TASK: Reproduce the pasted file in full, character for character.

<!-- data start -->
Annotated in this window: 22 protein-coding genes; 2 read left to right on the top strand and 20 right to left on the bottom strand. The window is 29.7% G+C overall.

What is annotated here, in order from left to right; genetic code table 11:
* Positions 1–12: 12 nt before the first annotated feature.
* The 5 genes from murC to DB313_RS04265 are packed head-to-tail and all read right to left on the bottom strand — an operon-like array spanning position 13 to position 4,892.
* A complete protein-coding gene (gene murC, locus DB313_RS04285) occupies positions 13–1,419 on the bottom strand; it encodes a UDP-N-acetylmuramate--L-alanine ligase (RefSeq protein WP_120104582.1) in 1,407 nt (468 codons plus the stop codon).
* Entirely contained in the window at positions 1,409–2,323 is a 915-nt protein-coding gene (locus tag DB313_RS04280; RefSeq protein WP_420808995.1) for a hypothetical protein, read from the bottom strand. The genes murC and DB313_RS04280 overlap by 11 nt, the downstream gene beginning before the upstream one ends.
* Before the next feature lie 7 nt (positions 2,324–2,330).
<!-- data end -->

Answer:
Annotated in this window: 22 protein-coding genes; 2 read left to right on the top strand and 20 right to left on the bottom strand. The window is 29.7% G+C overall.

What is annotated here, in order from left to right; genetic code table 11:
* Positions 1–12: 12 nt before the first annotated feature.
* The 5 genes from murC to DB313_RS04265 are packed head-to-tail and all read right to left on the bottom strand — an operon-like array spanning position 13 to position 4,892.
* A complete protein-coding gene (gene murC, locus DB313_RS04285) occupies positions 13–1,419 on the bottom strand; it encodes a UDP-N-acetylmuramate--L-alanine ligase (RefSeq protein WP_120104582.1) in 1,407 nt (468 codons plus the stop codon).
* Entirely contained in the window at positions 1,409–2,323 is a 915-nt protein-coding gene (locus tag DB313_RS04280; RefSeq protein WP_420808995.1) for a hypothetical protein, read from the bottom strand. The genes murC and DB313_RS04280 overlap by 11 nt, the downstream gene beginning before the upstream one ends.
* Before the next feature lie 7 nt (positions 2,324–2,330).